Growing anger among Mangaung delegates over alleged fraudulent activity during the registration of delegates could boil over into protest action.
Accusations were mounting late on Saturday night that certified delegates were being substituted by ANC members loyal to President Jacob Zuma during the registration process. This allegedly occurred in the Eastern Cape and Mpumalanga delegations.
Limpopo's provincial leadership is also angered that the ANC's national leadership allowed delegates from the Waterberg region to register, which is thought by the provincial leadership to have bogus credentials. These delegates, Zuma loyalists, were not allowed to participate in the Limpopo nominations conference which was mired in controversy, violence and disputes over credentials.
There was discontent too among Western Cape delegates who claimed that they were not being accredited despite coming from branches which had followed correct pre-registration procedures.
ANC leaders opposed to Zuma’s re-election from several provinces said on Saturday night that they were receiving reports of "widespread fraud" in the registration process and these would be raised on the floor of the conference on Sunday.
"It could plunge the conference into a serious crisis because this debate over credentials is a serious matter. The conference cannot be legitimate and cannot proceed if illegitimate delegates are allowed to participate," said one leader aligned with the anti-Zuma faction.
A Gauteng leader said while their registration process went smoothly, they were receiving reports of "massive fraud" during registration.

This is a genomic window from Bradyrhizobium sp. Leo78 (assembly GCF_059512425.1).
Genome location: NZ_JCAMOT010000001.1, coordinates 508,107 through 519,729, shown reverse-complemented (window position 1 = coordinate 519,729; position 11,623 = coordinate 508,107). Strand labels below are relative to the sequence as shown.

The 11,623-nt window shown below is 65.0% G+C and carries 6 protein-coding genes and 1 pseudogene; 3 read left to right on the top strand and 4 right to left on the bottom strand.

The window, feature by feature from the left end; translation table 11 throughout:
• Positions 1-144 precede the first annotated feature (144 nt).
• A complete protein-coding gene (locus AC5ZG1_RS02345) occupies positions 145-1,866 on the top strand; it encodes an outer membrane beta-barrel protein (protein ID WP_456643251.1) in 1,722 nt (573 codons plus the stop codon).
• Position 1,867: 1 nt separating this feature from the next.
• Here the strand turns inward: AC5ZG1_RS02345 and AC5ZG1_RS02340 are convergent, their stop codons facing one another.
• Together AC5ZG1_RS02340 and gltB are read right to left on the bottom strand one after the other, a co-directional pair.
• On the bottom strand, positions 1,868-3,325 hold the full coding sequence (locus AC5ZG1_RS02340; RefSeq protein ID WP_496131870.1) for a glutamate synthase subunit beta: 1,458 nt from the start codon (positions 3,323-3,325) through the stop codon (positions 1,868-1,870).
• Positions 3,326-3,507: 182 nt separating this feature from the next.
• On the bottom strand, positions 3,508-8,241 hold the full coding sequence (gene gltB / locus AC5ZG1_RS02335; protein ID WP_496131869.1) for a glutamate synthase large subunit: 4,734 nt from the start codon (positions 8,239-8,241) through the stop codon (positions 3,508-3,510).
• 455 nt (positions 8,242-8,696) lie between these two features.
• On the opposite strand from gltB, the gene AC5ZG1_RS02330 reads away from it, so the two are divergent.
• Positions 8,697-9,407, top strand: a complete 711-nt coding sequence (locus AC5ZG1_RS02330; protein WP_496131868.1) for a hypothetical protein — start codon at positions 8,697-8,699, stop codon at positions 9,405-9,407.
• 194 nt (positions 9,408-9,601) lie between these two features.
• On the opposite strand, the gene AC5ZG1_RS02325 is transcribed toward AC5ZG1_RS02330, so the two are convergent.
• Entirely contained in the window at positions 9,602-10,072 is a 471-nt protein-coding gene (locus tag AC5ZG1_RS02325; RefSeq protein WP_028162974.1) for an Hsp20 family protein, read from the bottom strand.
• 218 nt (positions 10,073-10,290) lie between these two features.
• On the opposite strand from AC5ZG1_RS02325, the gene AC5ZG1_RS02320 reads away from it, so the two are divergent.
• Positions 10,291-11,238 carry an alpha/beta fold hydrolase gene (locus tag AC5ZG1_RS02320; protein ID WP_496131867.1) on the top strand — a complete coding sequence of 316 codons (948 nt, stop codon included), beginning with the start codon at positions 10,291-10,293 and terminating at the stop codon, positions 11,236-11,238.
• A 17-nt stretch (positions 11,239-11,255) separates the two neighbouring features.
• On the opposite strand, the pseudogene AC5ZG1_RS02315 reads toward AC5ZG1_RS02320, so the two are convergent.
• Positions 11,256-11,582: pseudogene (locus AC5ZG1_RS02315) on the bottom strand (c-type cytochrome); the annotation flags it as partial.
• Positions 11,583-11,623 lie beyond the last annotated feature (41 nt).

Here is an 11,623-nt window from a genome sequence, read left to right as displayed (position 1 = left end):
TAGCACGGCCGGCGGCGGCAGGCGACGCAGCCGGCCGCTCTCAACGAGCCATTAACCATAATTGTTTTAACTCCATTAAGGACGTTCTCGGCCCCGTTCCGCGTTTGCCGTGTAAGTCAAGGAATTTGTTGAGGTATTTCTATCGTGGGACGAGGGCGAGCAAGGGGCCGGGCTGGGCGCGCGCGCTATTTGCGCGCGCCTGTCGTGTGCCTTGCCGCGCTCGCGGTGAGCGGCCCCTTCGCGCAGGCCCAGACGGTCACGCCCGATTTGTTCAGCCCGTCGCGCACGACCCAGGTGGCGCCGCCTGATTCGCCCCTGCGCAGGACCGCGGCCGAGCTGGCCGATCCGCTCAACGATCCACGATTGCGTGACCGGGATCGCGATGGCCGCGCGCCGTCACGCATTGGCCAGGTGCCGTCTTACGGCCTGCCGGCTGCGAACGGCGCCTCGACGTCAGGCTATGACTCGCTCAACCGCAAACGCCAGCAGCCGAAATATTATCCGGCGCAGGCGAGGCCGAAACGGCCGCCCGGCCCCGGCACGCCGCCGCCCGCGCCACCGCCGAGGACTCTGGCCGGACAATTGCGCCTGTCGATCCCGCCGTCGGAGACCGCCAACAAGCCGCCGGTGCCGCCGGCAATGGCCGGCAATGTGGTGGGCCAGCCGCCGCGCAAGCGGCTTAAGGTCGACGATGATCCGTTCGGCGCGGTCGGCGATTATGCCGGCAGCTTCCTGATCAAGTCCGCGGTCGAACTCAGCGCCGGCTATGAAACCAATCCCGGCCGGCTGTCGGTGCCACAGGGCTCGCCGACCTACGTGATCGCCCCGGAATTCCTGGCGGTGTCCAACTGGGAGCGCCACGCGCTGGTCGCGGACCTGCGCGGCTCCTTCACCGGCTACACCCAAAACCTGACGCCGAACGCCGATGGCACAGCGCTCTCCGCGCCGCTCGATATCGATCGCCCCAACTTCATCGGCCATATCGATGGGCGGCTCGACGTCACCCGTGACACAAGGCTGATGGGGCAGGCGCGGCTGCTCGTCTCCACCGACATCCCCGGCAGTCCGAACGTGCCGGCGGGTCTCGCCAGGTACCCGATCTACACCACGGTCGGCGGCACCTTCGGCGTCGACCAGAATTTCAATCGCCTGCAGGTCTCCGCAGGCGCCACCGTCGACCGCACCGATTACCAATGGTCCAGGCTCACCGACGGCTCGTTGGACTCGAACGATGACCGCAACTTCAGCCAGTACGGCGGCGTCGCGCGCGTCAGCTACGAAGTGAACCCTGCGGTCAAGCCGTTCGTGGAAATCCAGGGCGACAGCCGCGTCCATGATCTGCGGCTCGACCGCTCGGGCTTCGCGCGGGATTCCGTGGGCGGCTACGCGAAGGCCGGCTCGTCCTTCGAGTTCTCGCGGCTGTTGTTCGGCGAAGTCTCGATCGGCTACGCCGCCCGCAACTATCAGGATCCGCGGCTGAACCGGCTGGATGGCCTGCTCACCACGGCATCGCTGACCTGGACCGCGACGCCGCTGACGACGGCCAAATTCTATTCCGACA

Among delegates at the registration centre at the Central University of Technology, tensions rose sharply as the chaotic and delayed registration process left some officially excluded from proceedings—and from official accommodation.
Angry delegates were threatening protest action at the conference despite the heightened security around the venues. Even some ANC members who did receive accreditation were unhappy with the process, adding their voices to the chorus of discontent.
"Such disorganisation within the conference reflects a disorganisation of the organisation itself," said a delegate from Limpopo.
NewsFire spoke to a number of delegates from Limpopo and Western Cape who were denied accreditation.
In contrast, these delegates alleged that some ANC members from branches that failed the audit test were given accreditation, and that these "bogus accreditations" were approved by ANC secretary general Gwede Mantashe.
Among the affected delegates was Limpopo Youth League spokesperson Klaas Mbunda, who discovered that his name was missing from the accreditation list. Mbunda echoed the claim of Mantashe’s involvement in approving the suspect list.
Some delegates spent the whole of Saturday waiting for their accreditation at the Central University of Technology in Bloemfontein, with their luggage in tow.
When their accreditation did not come through, they were also left without access to official accommodation, meaning they had to make their own plans for the night—a nearly impossible task in Bloemfontein, where most hotels and guesthouses are fully booked for the duration of the ANC’s elective conference.
Some delegates were forced to sleep in the buses in which they had travelled to Mangaung.
"Look at how these capitalist leaders are staying and what they are driving, while we struggle," said one delegate from Limpopo. - Newsfire